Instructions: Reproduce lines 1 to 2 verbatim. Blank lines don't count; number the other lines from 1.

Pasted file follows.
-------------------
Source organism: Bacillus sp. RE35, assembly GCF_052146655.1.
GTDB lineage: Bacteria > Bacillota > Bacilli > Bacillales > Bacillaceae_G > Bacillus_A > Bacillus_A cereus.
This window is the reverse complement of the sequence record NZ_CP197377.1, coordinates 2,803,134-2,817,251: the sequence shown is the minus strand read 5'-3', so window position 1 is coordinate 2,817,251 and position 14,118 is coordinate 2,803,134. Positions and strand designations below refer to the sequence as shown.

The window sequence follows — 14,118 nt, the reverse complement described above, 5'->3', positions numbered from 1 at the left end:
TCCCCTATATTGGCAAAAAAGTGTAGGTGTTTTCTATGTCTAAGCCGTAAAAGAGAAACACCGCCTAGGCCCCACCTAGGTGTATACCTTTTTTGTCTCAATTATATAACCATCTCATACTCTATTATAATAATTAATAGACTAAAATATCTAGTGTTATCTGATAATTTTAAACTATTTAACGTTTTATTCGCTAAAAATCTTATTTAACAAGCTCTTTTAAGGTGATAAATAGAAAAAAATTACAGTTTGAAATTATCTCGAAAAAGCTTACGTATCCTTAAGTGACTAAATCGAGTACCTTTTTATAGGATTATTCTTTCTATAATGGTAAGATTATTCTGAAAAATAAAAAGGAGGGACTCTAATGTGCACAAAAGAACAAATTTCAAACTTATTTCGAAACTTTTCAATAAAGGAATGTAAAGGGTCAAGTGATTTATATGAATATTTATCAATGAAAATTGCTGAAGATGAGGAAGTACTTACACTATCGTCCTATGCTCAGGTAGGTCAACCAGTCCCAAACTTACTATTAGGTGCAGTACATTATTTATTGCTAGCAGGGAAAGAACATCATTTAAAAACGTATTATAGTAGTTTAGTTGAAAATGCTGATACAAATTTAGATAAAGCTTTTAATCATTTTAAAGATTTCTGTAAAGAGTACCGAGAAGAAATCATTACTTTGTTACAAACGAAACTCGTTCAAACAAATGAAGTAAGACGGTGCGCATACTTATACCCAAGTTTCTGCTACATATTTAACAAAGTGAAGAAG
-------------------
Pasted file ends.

Source organism: Bacillus sp. RE35, assembly GCF_052146655.1.
GTDB lineage: Bacteria > Bacillota > Bacilli > Bacillales > Bacillaceae_G > Bacillus_A > Bacillus_A cereus.